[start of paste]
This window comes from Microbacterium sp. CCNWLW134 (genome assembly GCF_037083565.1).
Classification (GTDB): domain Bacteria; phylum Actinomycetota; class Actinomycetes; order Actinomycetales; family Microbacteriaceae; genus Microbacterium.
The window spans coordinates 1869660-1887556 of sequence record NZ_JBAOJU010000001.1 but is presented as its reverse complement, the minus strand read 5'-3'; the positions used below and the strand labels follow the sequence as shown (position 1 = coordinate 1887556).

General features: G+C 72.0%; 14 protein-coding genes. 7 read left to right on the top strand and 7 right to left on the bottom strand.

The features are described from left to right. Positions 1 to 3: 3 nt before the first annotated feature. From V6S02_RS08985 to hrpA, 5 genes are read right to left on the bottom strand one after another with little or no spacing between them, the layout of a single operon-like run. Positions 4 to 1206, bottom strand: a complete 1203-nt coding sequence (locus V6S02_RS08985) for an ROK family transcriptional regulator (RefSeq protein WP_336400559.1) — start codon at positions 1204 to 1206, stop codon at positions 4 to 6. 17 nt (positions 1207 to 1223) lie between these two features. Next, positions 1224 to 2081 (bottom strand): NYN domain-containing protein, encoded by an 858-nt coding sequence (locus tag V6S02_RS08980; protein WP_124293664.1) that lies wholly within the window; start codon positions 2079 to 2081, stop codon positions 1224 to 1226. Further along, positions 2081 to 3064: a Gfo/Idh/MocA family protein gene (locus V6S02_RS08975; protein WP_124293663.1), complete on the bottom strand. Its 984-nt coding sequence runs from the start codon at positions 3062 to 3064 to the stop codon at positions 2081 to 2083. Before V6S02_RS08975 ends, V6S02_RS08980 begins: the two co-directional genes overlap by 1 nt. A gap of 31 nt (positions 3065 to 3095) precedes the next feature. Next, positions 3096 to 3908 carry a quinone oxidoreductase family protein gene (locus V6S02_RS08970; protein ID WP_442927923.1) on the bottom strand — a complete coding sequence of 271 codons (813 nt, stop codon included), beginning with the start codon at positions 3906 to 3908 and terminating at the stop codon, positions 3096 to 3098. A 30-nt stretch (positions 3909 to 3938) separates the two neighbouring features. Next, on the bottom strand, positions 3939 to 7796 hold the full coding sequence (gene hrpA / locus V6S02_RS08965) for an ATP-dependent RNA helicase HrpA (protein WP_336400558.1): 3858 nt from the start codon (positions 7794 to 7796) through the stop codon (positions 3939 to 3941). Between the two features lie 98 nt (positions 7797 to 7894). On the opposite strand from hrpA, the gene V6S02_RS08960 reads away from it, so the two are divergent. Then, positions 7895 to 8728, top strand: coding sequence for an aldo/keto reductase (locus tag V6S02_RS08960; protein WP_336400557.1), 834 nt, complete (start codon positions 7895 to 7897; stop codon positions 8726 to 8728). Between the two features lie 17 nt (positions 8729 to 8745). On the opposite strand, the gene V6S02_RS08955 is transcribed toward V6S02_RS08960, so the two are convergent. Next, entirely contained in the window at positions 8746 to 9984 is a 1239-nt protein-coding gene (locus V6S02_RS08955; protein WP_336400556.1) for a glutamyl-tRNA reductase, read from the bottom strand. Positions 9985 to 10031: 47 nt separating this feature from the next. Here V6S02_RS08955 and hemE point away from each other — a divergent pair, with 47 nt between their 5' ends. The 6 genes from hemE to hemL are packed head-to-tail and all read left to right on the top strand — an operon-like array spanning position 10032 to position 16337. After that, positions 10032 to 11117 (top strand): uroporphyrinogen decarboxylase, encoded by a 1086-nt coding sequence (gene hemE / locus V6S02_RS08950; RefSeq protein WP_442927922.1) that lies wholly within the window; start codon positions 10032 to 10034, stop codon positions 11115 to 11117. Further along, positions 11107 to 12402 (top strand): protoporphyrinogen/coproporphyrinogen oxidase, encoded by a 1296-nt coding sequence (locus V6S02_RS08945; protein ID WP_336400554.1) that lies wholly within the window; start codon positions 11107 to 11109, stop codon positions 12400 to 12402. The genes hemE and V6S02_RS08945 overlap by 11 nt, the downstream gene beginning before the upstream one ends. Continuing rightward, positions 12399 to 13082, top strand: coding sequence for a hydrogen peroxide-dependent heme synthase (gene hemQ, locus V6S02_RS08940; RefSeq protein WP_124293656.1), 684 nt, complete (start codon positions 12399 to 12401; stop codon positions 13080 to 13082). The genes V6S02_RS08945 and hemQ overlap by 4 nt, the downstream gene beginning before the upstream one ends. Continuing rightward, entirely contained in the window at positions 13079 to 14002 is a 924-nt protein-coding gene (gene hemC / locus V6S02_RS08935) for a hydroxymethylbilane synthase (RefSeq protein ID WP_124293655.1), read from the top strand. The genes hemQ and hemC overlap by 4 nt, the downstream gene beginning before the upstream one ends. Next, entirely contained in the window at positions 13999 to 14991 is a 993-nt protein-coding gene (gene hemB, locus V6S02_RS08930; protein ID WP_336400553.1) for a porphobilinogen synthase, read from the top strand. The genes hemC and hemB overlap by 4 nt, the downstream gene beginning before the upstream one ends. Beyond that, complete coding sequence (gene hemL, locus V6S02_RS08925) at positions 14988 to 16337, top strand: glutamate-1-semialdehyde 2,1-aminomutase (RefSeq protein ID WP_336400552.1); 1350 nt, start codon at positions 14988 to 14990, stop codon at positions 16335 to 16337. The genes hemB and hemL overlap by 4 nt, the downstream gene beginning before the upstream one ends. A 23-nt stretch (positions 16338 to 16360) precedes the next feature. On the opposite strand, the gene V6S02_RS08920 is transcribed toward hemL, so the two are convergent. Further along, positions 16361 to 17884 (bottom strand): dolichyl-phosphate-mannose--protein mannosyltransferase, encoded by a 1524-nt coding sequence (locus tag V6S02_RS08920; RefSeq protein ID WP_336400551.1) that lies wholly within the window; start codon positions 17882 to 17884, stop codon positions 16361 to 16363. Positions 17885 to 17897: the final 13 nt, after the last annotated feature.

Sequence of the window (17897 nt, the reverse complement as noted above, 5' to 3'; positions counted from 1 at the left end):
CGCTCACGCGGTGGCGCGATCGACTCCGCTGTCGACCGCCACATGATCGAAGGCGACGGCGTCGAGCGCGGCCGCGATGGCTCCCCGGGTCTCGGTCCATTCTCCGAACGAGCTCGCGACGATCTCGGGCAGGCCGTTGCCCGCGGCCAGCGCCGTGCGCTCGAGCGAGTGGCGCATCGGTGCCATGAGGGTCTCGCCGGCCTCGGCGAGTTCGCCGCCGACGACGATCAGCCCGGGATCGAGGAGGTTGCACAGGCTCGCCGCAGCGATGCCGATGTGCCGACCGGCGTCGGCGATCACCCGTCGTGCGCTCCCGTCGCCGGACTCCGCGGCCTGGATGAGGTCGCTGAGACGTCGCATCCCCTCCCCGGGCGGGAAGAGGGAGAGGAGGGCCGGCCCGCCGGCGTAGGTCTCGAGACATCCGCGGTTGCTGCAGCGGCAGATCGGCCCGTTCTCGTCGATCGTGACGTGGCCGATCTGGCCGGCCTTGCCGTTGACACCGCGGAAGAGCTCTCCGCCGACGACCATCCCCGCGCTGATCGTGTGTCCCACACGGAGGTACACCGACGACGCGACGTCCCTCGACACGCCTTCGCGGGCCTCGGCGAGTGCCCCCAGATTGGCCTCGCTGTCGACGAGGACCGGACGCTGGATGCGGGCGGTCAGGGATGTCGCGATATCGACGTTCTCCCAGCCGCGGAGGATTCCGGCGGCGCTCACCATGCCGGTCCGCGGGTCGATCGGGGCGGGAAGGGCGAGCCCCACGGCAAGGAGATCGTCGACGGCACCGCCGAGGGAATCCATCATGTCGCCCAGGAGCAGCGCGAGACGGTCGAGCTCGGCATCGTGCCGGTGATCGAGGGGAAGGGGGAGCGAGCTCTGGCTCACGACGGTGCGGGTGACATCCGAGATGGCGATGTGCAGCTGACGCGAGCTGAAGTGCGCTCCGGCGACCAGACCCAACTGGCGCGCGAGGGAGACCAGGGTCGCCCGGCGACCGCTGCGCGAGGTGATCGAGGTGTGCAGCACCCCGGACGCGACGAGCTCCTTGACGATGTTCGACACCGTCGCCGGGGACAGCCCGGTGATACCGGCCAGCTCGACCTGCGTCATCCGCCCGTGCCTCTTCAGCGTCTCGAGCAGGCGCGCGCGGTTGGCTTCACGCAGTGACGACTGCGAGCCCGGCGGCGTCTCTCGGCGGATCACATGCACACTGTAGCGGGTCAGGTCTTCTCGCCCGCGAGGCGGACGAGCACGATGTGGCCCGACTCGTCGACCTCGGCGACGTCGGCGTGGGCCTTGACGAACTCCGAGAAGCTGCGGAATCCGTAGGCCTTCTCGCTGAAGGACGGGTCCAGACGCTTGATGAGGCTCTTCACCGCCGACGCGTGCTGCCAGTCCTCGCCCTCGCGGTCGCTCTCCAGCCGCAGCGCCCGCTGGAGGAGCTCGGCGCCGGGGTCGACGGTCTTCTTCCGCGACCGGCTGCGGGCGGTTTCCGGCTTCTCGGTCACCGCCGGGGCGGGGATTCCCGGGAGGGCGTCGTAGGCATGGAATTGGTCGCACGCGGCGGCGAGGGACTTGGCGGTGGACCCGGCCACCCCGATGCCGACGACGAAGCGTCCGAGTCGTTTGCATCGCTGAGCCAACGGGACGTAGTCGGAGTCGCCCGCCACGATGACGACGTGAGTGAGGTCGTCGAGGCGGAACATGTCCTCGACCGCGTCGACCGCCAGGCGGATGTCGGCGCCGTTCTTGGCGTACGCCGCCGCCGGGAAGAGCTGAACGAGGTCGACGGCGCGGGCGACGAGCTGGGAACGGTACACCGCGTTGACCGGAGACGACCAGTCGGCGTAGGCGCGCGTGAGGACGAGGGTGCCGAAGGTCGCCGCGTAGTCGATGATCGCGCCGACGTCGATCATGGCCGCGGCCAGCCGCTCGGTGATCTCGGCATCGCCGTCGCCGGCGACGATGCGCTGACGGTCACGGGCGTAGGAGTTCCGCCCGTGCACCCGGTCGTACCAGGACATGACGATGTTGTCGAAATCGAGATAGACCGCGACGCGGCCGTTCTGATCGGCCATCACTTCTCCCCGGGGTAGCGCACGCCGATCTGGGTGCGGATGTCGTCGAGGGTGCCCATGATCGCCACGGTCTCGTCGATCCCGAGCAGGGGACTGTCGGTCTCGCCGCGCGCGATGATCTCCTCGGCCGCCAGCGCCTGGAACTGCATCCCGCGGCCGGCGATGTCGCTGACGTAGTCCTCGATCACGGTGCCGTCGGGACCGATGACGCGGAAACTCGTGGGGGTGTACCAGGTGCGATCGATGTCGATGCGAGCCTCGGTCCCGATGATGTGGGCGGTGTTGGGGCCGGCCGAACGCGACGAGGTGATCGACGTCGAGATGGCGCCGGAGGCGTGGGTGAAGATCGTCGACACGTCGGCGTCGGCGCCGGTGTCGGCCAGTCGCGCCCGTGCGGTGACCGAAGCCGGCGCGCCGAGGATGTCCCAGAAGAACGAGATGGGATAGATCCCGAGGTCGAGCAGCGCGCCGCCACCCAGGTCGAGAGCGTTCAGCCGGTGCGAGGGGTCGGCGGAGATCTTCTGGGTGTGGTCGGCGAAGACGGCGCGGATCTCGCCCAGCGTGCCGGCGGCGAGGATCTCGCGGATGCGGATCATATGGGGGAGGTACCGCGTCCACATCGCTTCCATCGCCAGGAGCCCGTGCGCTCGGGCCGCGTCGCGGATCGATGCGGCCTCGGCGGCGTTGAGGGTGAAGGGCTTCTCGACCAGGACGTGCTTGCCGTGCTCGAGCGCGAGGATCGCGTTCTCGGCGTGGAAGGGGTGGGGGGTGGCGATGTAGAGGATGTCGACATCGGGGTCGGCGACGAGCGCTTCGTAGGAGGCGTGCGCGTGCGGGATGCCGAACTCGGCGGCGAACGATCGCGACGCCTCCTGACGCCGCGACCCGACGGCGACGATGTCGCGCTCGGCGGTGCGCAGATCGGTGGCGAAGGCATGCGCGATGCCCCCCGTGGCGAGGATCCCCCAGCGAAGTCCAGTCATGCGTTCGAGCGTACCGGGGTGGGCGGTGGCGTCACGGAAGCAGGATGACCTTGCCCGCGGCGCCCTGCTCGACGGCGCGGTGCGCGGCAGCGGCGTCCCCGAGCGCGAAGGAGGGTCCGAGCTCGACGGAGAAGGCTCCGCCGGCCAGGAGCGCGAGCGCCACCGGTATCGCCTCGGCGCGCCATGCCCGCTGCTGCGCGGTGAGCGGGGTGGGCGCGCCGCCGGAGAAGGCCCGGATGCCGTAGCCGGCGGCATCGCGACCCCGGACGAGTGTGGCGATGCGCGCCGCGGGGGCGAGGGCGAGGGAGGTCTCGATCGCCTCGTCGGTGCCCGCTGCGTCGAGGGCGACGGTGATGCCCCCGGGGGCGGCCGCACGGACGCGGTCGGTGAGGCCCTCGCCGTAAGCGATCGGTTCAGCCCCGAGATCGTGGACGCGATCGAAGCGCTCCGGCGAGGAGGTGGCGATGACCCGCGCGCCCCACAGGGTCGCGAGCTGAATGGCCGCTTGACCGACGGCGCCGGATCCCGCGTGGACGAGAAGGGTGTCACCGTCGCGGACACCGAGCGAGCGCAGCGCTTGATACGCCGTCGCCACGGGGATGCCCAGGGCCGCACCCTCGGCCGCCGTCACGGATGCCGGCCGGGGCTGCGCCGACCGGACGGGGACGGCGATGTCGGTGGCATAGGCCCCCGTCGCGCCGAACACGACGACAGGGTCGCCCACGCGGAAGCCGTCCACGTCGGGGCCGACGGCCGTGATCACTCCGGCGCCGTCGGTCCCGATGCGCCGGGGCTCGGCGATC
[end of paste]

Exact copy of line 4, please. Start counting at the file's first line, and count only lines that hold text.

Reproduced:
General features: G+C 72.0%; 14 protein-coding genes. 7 read left to right on the top strand and 7 right to left on the bottom strand.